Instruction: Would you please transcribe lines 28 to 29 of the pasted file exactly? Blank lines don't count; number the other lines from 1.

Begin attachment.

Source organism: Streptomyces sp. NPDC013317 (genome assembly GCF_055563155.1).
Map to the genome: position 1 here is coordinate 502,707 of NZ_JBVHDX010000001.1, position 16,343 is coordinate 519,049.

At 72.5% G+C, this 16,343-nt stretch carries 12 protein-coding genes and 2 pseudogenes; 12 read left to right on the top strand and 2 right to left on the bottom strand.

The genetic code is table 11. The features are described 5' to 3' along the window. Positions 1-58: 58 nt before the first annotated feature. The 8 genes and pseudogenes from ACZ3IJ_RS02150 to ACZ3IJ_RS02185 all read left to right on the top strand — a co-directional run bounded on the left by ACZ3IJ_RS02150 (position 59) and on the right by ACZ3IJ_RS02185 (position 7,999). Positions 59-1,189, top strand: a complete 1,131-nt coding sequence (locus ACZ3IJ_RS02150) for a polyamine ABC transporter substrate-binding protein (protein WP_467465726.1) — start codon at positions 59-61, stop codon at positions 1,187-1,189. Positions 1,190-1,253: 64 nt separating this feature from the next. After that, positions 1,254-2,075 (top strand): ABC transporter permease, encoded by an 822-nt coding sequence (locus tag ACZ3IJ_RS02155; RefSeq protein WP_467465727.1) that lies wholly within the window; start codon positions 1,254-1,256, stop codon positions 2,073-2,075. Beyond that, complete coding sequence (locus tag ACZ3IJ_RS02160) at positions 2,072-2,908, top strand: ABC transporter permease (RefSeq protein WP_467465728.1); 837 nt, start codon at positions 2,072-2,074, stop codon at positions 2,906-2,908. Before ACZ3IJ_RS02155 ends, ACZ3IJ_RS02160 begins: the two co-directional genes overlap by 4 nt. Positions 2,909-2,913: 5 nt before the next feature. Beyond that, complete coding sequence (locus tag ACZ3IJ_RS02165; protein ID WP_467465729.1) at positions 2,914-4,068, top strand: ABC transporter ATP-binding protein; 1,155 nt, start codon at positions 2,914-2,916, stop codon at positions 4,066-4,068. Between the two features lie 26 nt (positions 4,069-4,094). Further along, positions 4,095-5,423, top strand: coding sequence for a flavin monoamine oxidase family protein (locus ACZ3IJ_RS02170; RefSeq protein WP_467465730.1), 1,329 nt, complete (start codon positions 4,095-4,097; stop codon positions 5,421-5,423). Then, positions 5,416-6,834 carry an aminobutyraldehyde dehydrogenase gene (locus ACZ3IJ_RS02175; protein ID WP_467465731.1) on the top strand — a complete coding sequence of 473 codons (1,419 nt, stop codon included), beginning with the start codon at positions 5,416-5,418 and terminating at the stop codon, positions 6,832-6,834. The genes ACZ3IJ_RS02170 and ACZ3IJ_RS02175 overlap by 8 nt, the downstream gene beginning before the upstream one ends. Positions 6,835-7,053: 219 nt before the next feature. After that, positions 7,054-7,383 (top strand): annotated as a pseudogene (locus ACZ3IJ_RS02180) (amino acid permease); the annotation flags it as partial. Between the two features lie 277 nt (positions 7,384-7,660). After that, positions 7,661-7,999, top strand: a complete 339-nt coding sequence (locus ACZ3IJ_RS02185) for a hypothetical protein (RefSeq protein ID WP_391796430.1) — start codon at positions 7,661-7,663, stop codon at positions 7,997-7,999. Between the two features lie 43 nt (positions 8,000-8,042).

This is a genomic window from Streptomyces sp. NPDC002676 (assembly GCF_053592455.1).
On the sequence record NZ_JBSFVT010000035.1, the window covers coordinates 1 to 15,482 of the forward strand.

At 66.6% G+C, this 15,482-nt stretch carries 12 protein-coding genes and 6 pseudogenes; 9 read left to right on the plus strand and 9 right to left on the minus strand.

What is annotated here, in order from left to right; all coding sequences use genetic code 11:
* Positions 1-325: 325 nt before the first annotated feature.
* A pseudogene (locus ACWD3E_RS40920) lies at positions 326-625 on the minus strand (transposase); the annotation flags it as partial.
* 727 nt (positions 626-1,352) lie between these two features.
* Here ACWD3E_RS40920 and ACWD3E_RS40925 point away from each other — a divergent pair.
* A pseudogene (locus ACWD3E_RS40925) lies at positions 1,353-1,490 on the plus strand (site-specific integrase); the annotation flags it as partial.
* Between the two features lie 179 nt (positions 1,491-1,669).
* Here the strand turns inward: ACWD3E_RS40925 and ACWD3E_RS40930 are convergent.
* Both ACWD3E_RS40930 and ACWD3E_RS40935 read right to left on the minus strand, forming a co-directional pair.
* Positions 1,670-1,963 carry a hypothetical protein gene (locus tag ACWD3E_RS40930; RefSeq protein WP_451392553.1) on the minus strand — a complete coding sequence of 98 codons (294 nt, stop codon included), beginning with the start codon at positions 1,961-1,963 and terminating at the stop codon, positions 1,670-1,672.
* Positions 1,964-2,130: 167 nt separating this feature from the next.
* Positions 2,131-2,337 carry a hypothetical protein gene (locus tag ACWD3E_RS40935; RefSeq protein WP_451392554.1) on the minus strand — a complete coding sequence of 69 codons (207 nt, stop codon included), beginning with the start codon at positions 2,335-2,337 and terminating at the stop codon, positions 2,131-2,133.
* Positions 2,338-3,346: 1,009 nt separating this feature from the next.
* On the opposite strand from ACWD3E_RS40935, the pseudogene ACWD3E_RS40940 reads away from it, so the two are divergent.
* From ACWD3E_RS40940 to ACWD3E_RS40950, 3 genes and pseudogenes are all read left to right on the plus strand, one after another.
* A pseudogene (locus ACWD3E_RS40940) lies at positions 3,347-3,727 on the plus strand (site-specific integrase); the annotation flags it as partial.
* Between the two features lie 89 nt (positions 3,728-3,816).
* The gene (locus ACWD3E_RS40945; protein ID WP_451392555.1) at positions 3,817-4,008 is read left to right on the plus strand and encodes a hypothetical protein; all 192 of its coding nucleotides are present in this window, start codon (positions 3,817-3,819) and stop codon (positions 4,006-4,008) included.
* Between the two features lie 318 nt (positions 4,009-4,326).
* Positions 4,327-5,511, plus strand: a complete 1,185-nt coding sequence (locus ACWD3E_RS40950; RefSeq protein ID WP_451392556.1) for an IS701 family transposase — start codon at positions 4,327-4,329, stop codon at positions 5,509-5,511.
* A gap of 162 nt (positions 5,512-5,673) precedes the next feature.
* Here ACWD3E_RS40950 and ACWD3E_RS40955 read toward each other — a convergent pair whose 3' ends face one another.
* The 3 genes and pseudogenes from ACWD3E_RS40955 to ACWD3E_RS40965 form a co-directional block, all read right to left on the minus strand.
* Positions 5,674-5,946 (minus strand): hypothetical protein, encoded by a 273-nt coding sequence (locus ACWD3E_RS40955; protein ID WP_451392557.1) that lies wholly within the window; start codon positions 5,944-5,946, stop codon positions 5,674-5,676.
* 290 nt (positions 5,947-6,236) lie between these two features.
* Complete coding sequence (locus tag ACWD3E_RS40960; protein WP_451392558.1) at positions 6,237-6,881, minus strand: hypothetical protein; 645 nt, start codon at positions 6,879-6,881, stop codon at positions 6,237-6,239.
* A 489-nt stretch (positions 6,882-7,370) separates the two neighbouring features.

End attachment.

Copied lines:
* A gap of 162 nt (positions 5,512-5,673) precedes the next feature.
* Here ACWD3E_RS40950 and ACWD3E_RS40955 read toward each other — a convergent pair whose 3' ends face one another.